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…but I’ve been sitting on this column by Hanna Rosin @ Slate for a while now and I just can’t get the anger out of my bloodstream. So I’m going to blog it out and see if that helps.

Oh, Ms. Rosin. If only you would quit writing stuff that makes me so mad! I really liked your work in God’s Harvard, I did, and although you glossed a bit too, well, glossily, over the non-fundie history of home education and emoted a little too strongly about the cherubic goodness of your subjects — despite the fact they’re happily growing up into the next generation of Dick Cheneys and Karl Roves — I was willing to forgive you the oversight. Write it off as the slightly rose-tinted view of a researcher who has grown close to, and thus a bit fond of, her subject. I mean, we’ve all been there, done that.

But you keep on writing shit about gender that pisses me off. In this case, your post up at Slate’s Double X blog about Dr. Poppa, the pediatric urologist at Cornell University who has been performing cosmetic surgery on babies whose clitorises are deemed “too large.” (See sunday smut no. 27 for my initial reaction.) Rosin is upset by the outrage in the blogosphere, which she believes focuses unduly on the sensational nature of Poppa’s research (“he touches six-year-old girls’ clits!”) and ignores the fact that the good Doctor is trying to reach what in her mind appears to be a positive goal: girls with clits that don’t look like penises (achieved through surgical reduction) and yet still retain the nerves necessary to give the patients sexual pleasure.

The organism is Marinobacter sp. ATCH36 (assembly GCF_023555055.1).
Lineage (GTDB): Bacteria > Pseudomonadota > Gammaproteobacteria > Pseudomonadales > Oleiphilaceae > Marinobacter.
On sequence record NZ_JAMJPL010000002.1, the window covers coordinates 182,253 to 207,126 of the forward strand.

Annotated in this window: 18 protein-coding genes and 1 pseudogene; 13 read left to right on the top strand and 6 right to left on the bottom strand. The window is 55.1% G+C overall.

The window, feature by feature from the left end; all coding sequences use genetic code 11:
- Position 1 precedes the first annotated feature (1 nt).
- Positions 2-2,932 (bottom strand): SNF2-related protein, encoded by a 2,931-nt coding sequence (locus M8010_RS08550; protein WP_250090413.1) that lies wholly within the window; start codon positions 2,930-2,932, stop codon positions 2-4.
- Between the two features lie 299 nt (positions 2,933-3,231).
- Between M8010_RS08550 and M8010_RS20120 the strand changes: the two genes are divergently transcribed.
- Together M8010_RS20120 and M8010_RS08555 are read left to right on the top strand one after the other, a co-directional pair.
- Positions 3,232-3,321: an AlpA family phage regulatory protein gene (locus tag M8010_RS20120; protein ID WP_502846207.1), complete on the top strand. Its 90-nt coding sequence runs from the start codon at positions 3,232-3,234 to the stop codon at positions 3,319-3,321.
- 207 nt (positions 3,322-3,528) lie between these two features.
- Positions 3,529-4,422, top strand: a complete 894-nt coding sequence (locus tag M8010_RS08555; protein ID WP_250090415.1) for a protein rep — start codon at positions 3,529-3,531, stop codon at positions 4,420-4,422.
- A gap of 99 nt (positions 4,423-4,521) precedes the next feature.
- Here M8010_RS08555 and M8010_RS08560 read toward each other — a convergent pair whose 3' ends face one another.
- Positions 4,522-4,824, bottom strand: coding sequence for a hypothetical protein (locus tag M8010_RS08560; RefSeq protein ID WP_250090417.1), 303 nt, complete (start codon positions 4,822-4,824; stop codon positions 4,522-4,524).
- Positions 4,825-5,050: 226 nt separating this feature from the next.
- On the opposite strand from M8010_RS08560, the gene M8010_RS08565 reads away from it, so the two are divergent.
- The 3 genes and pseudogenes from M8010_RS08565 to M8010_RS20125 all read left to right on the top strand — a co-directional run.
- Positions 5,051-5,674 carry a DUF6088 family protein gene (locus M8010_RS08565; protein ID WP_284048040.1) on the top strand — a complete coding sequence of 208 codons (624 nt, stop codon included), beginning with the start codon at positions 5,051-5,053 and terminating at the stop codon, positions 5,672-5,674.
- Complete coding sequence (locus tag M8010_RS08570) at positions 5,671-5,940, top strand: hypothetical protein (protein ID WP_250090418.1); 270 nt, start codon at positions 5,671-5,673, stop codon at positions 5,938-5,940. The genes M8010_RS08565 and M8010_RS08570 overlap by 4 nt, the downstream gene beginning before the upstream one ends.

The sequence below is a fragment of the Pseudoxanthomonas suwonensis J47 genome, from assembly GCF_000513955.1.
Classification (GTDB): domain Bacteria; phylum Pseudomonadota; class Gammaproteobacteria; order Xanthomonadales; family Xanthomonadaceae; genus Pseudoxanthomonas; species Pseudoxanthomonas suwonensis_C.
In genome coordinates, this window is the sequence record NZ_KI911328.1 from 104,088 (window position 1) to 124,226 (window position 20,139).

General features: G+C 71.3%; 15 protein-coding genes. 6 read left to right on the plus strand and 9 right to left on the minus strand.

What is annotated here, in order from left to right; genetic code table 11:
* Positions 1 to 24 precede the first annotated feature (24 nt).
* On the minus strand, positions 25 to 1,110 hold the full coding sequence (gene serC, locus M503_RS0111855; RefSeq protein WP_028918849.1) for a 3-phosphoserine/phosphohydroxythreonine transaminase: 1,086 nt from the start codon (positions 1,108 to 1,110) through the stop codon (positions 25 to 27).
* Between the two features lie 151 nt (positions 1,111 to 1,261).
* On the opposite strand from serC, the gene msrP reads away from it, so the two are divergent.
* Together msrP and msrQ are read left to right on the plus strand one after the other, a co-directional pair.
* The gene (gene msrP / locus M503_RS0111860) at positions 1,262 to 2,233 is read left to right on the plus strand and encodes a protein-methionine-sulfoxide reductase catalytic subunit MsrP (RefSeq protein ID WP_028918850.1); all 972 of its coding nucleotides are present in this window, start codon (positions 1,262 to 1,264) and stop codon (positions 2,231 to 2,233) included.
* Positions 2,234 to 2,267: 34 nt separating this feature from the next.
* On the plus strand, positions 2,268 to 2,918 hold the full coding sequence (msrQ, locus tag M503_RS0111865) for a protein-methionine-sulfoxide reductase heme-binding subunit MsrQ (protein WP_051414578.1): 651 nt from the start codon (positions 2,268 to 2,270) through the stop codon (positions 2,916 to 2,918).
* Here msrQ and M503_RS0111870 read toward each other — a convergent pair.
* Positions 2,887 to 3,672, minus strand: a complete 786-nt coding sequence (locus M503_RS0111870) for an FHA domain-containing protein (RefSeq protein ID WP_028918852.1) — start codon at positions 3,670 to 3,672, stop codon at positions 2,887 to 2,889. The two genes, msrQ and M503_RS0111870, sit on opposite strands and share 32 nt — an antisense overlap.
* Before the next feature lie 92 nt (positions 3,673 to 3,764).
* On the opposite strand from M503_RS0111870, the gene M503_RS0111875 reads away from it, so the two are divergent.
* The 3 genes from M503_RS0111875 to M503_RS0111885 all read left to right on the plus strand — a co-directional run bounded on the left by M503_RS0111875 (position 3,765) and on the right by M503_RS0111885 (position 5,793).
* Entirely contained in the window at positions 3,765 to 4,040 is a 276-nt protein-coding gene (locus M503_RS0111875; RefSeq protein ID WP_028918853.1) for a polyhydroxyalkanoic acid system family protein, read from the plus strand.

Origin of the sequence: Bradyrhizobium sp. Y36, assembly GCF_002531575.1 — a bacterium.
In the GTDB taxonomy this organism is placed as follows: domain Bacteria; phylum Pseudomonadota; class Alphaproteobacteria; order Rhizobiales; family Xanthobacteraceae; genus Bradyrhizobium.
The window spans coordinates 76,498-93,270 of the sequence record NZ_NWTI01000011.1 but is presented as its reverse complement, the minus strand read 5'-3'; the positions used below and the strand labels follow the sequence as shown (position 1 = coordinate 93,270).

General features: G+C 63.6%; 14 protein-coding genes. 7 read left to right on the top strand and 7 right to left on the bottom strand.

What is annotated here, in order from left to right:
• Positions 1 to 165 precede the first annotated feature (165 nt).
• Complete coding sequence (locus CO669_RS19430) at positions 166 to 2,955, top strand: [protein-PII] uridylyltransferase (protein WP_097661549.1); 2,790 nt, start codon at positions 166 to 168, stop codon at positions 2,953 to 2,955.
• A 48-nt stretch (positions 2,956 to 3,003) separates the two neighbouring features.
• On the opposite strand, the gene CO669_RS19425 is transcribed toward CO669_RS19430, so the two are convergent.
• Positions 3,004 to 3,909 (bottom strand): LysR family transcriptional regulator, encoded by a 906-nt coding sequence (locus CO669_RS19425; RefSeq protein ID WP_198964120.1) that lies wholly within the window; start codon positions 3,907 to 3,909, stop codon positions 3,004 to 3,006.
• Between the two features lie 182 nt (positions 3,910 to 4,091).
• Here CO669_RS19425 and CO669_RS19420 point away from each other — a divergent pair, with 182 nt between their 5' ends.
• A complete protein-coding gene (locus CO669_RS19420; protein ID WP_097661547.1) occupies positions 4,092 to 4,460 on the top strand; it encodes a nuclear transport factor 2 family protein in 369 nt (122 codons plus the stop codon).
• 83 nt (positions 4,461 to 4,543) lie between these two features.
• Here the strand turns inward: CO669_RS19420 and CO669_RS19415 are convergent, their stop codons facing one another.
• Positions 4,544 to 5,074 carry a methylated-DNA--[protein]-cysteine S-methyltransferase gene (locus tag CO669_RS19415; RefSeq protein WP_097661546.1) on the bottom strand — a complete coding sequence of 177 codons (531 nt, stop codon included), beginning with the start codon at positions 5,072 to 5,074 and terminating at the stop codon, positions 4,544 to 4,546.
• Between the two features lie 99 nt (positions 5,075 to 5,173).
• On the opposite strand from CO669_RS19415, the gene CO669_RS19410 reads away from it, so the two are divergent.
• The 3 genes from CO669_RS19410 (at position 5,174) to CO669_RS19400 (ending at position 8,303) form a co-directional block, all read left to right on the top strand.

To his critics, however, these details [Poppa’s quest for a better clitoroplasty] don’t matter. [Dan] Savage calls this a conspiracy of “out and out homophobia.” He claims the medical establishment pushes these operations because girls with bigger clitorises are more likely to be lesbian. This claim is a stretch; girls with CAH are only slightly more likely to be lesbians or tomboyish when they are young. The vast majority are heterosexual and comfortable as girls. Gender norms have shifted pretty drastically in the 40 years that this operation has been performed, and still more than 95 percent of parents choose it for their children. Why? Because much as Savage might like it to be, the world is not yet a place where most little girls can have a clitoris that looks like a penis and feel entirely at ease. And few parents would want to use their daughter to test that proposition.